Reflection by Hugh Cron

It’s strange how a summer’s day can be unsettling. Especially amongst the shadows of the trees. The bird song is sweet but I don’t like it. The breeze is warm but it chills me and even though I am cold, I’m covered in sweat.

I reckon that I’ve been wandering for about an hour. I thought that it was me being lost that is unsettling but it’s not. I don’t like the body of water that I’m walking towards. It whispers to me. I try to ignore what I can’t hear. I want to get away from it but the whole area pushes me closer. My legs are so heavy. They only lighten when I walk towards it. I’m too tired. I relent and walk to the water’s edge and sit.

I now feel dread. My feelings have escalated without logic. My body is tired and even though I’m terrified I feel the ache in my legs subside. So now I have no pain, only fear.

I stand but the lead returns to my legs when I try to walk away from the water. I know it wants me but there’s no way that I’m going in. I’ll sit and wait.

It hasn’t got dark. I’m not sure whether or not I am happy about this. Maybe it’s just my perception of time that isn’t working but I don’t think so. I checked my watch when I heard the birds sing and it had stopped at 2.00pm. I don’t know if there is any significance of that time. I don’t really care, I would just like to get away.

I stand again and face the water. Maybe I can trick it by walking backwards. No. That hasn’t worked. I’m a yard closer to the edge. I have no option but to sit again.

The water is still whispering and I still can’t make out what it is saying. I concentrate but there is nothing, only pitch and tone and forgotten words.

I’ve been avoiding looking across it, but now seems as good a time as any. I need something more or less, just not the same.

It looks still although a very gentle ripple interrupts it every couple of minutes or so. It holds me.

I contemplate my own madness. Maybe I’m holding myself here. Maybe time hasn’t stood still and it is dark. I hope I’m mad but know I’m not.

I could try being vocal. But the more I think on it, the more I realise that the water will consider it rude. It’s talking so I can’t.

I could send it my thoughts. But that’s stupid. It knows what I’m thinking.

I’m sure I’ve been here for hours, maybe days. I don’t feel hunger or thirst. I’m not tired and the sun hasn’t burnt me. I feel well. I am scared but I’m well.

I listen again. I just wish I knew what it was saying. Then I’d know what it wants from me. And why is it making me feel well?

I look across it once more. There’s no change. I see the ripple. The birds are still singing their sweet unsettling song. I won’t move away. I am healthy. It still whispers.

When I’m not so scared I’ll learn to love it.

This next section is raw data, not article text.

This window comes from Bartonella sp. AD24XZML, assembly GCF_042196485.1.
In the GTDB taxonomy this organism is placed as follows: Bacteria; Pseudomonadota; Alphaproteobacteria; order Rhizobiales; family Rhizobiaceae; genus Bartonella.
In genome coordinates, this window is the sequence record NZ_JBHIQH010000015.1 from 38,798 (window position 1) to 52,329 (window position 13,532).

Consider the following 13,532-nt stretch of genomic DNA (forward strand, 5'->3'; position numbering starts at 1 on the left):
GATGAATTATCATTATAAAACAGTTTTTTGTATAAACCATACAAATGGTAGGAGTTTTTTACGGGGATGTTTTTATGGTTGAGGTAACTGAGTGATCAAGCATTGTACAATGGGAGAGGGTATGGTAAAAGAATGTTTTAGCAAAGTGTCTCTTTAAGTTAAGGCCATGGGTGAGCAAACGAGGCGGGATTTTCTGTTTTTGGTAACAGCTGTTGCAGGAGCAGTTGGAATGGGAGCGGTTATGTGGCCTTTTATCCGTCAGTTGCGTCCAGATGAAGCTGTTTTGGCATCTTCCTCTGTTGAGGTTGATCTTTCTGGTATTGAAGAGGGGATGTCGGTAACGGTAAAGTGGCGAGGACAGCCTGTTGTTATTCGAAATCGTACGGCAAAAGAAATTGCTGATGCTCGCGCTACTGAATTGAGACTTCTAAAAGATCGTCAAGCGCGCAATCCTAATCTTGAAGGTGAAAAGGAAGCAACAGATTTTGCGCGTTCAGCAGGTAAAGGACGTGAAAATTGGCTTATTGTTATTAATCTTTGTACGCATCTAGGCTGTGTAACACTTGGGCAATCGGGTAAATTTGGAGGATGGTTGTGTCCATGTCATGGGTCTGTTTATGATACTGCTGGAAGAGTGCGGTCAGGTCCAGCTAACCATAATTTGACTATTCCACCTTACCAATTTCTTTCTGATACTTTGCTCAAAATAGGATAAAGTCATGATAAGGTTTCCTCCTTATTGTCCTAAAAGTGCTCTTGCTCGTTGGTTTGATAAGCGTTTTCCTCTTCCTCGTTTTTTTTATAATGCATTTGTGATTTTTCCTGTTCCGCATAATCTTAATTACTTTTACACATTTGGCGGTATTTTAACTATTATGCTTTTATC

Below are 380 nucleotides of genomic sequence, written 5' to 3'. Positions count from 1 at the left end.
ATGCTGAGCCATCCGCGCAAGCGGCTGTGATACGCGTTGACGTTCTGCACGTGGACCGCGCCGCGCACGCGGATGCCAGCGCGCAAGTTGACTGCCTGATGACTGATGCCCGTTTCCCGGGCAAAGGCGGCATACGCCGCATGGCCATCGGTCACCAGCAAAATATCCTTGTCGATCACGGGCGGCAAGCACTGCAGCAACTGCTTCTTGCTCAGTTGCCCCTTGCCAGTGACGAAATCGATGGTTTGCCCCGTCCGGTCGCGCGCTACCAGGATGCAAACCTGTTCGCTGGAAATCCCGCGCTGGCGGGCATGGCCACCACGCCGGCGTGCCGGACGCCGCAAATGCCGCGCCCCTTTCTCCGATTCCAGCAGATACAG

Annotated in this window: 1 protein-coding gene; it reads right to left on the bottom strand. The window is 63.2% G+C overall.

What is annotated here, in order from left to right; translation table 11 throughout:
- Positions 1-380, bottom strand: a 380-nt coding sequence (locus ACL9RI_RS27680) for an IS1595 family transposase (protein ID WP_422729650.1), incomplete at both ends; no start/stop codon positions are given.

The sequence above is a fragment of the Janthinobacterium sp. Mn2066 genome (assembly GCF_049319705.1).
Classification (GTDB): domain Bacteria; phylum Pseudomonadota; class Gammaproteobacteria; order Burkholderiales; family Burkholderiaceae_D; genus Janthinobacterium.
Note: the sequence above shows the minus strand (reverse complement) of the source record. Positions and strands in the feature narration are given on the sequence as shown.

Hugh Cron

8 thoughts on “Reflection by Hugh Cron

  1. It’s really too bad that most of your talent is spent supporting the rest of us Cats With Thumbs on Sat. Your ethereal “…only pitch and tone and forgotten words…” sent me to M. Arnold…”with tremulous cadence slow, and bring the eternal note of sadness in…” And this piece reminds me of one of my long agos when I had gazed, dopesick, into the Puget Sound. Lovely work, which ends, as all things must, at the sea

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    • I have an admission, I had to look up ‘Puget Sound’. My geography humps the big one!!!
      It may still as I checked it on Wikipedia! I do think Salish Sea is quite onomatopoeic.
      Thanks so much for your kind words. It is an honour for me that you read my work!
      All the very best.
      Hugh

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    • Thanks Dave.
      There aren’t many of my stories that don’t have an adult content…I must be slipping.
      It’s great to see you around the site, it keeps it vibrant.
      All the very best my friend.
      Hugh

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  2. I believe this powerful little story is a dream that is reflecting the turmoil this man is experiencing. Fearing madness, he must decide between life and death. The dream has allowed him to face his fears and see them diminish, which gives him hope. I loved it, Hugh. I picture him waking up a new man with his watch still ticking. Coincidentally, I am presently reading a new bio of the marvelously mad poet Robert Lowell.

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    • Hi June,
      You are very close to what I was going for. In my mind, his fear of the water was due to him contemplating suicide, even though he wasn’t realising this. If he overcame that fear, he would do it.
      I wanted to play around with fear being the thing which would have saved him. Now whether he did overcome or not, well that was entirely up to the reader!
      Thanks for your very perceptive comment!
      It’s great to have a wee chat with you!!
      Hugh

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    • Thanks Bruce,
      Just like June’s observation you got what I was going for!
      I am honoured having you comment on one of my stories.
      All the very best my friend.
      Hugh

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